This begs a very important question: is the establishment of the Islamic model of governing all over the world and creation of a single state, the Caliphate, the final goal of Islam and duty for believers? Hence, is regaining the territories once conquered (and lost) by Muslims the real purpose of Jihad?
Is the Islamic world capable of facing the historic challenge of jihadi terrorism?
Is Islam a religion of peace, of peaceful coexistence of peoples and states, or is it an ideology of terrorist war against adherents of different faiths in the whole world? In other words does Islam divide the current world into the “realm of peace” (the world of Islam) and the “realm of war” (i.e., the goal of Jihad prescribed to Muslims?) These tough questions were raised after the world learned about the Islamic State and other terrorist groups’ bloody crimes.
The fateful challenge to Muslim theologians, politicians, and intellectuals is to reform the political and geopolitical tenets of Islam, which have lost their relevance. The answer to this challenge can be presented only in a document approved by the Universal Islamic convention of acknowledged representatives of all Muslim religious schools. Essentially they are supposed to provide a detailed answer: is the West and Russia the “realm of war” (the land of prescribed and legitimate Jihad)? They would also be required to provide clear definitions for a modern understanding of three interrelated Islamic terms: “Caliphate,” “Jihad,” and “Shaheed.”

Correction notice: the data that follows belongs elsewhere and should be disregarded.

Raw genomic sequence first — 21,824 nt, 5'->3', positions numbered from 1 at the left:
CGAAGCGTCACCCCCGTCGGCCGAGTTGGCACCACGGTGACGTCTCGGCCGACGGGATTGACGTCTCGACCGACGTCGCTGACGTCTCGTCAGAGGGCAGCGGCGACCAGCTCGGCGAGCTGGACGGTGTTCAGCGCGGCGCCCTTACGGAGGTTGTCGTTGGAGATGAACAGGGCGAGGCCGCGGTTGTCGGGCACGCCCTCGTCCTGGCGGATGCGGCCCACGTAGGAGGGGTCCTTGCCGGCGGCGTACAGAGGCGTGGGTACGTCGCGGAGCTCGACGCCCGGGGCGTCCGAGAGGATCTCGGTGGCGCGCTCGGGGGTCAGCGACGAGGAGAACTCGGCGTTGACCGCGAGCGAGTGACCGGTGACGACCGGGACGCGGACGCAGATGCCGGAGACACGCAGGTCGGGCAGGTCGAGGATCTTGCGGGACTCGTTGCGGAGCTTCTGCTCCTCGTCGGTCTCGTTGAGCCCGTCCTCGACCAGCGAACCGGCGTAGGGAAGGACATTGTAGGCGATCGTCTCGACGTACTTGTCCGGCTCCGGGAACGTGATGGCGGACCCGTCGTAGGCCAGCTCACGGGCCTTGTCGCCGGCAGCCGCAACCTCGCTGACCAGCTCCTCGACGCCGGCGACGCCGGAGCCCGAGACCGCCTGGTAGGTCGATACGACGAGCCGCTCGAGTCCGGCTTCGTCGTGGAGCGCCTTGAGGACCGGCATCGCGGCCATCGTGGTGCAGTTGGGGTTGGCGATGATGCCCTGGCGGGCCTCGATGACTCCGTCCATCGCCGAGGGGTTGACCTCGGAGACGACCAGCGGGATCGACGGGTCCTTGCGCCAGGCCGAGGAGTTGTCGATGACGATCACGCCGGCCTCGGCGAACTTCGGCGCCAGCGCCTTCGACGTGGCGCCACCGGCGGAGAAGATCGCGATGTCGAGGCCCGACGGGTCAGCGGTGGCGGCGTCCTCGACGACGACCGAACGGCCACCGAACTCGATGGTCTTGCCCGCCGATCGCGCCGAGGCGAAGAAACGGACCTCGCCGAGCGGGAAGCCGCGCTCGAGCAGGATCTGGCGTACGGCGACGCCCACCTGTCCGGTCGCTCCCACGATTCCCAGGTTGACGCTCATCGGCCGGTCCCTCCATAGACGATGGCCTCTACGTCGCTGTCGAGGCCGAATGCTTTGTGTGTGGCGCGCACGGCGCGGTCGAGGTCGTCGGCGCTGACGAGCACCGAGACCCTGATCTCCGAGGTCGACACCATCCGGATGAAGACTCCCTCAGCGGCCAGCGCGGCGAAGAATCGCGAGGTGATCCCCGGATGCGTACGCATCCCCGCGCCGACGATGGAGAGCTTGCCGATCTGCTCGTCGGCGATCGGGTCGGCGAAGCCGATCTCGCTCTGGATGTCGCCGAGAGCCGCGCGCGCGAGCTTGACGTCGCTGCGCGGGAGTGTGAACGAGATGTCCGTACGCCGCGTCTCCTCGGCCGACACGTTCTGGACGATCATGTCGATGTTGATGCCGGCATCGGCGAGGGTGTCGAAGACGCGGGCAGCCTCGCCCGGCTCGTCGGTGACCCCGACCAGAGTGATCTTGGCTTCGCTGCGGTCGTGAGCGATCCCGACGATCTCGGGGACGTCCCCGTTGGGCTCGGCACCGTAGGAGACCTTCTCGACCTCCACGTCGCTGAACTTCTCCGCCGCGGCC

The fact that such a document of religious and political nature is allowed by the Quran and Sunnah plays a crucial role. The two holy books provide theologians with the right to interpret ambiguously-understood provisions of the sacred books, including using purely rational methods to solve new or unresolved issues. By default, an unanimously-approved verdict becomes an unqualified legal norm. The problem is that due to political, ideological, religious, historical, and territorial reasons no single Muslim nations can initiate such a convention. The most crucial obstacle is the key question of modernity: is regaining the lands once conquered and lost by Islam (Spain, Sicily, Malta, Balkans, etc., and Palestine) the real goal of Jihad? Do the Jews, who were once expelled from Arabian Peninsula, have the right for their own state? Otherwise, without recognizing the right of Israel to exist, the full-scale cessation of the undeclared religious war against the West is not possible.
Such a historical turn would open a real opportunity for a Middle Eastern peaceful settlement by resolving Arab-Israeli contradictions via international legal tools. Such a radical change of circumstances would lead to a transformation of Hezbollah and Hamas, the creation of a full-fledged Palestinian state, and the return home of long-suffering Palestinian refugees.
Another equally important task for a global theological Muslim convention is to provide the list of reasons why possession of nuclear weapons and WMD directly contradicts to the tenets of Islam. This verdict would help the Iranian leadership to end its nuclear program without losing face. It would also be a great contribution to the normalization of relations between the Islamic world and the West.
Indispensable Role of the United States